Formation Caves are formed by geologic processes. These may involve a combination of chemical processes, erosion from water, tectonic forces, micro-organisms, pressure, and atmospheric influences. Most caves are formed in limestone by dissolution.
Formation cont. <ul><li>Some caves are formed at the same time as the surrounding rock. These are sometimes called primary caves . </li></ul><ul><li>Sea caves are found along coasts around the world. A special case is littoral caves , which are formed by wave action in zones of weakness in sea cliffs. Often these weaknesses are faults, but they may also be dykes or bedding-plane contacts. Some wave-cut caves are now above sea level because of later uplift. </li></ul>
Formation cont. <ul><li>Ice caves </li></ul><ul><li>Glacier caves occur in ice and under glaciers, formed by melting. They are also influenced by the very slow flow of the ice, </li></ul><ul><li>Fracture caves are formed when layers of more soluble minerals (soluble rock) </li></ul>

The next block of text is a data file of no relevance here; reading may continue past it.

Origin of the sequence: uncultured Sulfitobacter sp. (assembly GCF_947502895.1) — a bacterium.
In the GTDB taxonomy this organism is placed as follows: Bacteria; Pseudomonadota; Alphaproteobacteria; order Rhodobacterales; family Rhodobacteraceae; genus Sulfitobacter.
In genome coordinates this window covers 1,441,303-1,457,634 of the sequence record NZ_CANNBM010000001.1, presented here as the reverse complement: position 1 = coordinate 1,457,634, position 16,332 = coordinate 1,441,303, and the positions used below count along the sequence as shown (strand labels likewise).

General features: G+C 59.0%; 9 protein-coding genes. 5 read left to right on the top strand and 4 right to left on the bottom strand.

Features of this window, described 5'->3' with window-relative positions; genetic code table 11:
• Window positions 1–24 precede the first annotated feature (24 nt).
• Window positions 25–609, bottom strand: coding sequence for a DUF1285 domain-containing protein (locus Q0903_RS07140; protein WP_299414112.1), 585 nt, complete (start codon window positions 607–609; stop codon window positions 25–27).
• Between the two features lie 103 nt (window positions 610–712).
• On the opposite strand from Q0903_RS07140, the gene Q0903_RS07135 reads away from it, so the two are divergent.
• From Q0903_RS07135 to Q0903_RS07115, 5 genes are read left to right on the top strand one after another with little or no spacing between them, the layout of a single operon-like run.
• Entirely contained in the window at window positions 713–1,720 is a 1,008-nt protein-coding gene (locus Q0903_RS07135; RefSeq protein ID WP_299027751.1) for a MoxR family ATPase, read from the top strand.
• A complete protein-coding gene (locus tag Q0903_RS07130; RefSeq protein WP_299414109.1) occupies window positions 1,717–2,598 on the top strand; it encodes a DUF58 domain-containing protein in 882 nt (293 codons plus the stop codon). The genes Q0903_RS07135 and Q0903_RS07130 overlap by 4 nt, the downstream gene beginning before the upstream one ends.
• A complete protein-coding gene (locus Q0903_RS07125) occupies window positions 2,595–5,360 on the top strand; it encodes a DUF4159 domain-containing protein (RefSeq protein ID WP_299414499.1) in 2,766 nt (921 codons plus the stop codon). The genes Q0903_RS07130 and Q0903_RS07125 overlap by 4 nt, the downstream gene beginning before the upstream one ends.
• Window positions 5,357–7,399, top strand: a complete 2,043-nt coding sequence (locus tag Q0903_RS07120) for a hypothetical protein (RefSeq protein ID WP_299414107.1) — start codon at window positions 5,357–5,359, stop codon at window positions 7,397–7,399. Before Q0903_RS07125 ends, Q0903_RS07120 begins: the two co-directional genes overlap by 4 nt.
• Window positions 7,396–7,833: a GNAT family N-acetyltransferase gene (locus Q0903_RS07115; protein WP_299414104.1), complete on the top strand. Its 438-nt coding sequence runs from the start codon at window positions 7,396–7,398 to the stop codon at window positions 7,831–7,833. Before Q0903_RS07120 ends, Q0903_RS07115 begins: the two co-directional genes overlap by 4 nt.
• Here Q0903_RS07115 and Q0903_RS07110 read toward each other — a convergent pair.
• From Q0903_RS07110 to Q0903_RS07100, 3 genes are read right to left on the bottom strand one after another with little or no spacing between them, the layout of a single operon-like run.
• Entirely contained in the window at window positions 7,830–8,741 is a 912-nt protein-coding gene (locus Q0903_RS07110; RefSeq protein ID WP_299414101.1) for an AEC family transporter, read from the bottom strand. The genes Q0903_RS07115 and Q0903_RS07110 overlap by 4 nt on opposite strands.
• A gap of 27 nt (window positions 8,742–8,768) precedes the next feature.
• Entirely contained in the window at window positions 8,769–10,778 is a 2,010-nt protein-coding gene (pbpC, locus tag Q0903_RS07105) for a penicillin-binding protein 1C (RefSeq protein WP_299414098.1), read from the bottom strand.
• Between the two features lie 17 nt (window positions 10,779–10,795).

Formation order Phreatic cave passages (or phreatic tubes ) are formed below the water table by water flowing under pressure. They can vary in size from a few centimetres to several metres in diameter.
Formation order A stream flowing along the bottom of a phreatic tube The stream gradually begins to carve a trough in the bottom of the tube. This is called the vadose stage of development
Formation order A Keyhole Passage Eventually a "key-hole" shaped passage may be formed with the stream flowing at the bottom of a deep rift. Progress along these passages may be made by walking along the bottom of the rift. However, the rift may be so narrow that cavers will need to traverse along the tube at the top.
Formation order A Breakdown Chamber Eventually the water may form enormous caverns and a period of breakdown, where large boulders crash down from the cave roof, begins. Ancient waterways may become completely abandoned and are called fossil passages